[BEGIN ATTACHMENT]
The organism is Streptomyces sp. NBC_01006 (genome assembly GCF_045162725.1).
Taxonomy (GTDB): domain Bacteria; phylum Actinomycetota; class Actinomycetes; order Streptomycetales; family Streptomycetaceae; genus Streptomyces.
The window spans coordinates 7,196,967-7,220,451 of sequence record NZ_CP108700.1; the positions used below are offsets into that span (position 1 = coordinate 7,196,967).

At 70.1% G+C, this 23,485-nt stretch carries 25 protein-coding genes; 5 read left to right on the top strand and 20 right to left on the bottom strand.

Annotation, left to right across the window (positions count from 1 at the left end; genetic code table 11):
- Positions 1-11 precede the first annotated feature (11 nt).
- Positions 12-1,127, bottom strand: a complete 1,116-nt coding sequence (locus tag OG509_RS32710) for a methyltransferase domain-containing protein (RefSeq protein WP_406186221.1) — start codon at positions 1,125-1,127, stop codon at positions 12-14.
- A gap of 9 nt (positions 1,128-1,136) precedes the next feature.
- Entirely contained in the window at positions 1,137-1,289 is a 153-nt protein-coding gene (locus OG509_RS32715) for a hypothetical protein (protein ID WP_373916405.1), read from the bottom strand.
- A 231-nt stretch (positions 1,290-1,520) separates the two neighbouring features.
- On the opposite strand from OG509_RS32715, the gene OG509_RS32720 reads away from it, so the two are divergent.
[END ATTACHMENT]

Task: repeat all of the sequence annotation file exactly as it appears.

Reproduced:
The organism is Streptomyces sp. NBC_01006 (genome assembly GCF_045162725.1).
Taxonomy (GTDB): domain Bacteria; phylum Actinomycetota; class Actinomycetes; order Streptomycetales; family Streptomycetaceae; genus Streptomyces.
The window spans coordinates 7,196,967-7,220,451 of sequence record NZ_CP108700.1; the positions used below are offsets into that span (position 1 = coordinate 7,196,967).

At 70.1% G+C, this 23,485-nt stretch carries 25 protein-coding genes; 5 read left to right on the top strand and 20 right to left on the bottom strand.

Annotation, left to right across the window (positions count from 1 at the left end; genetic code table 11):
- Positions 1-11 precede the first annotated feature (11 nt).
- Positions 12-1,127, bottom strand: a complete 1,116-nt coding sequence (locus tag OG509_RS32710) for a methyltransferase domain-containing protein (RefSeq protein WP_406186221.1) — start codon at positions 1,125-1,127, stop codon at positions 12-14.
- A gap of 9 nt (positions 1,128-1,136) precedes the next feature.
- Entirely contained in the window at positions 1,137-1,289 is a 153-nt protein-coding gene (locus OG509_RS32715) for a hypothetical protein (protein ID WP_373916405.1), read from the bottom strand.
- A 231-nt stretch (positions 1,290-1,520) separates the two neighbouring features.
- On the opposite strand from OG509_RS32715, the gene OG509_RS32720 reads away from it, so the two are divergent.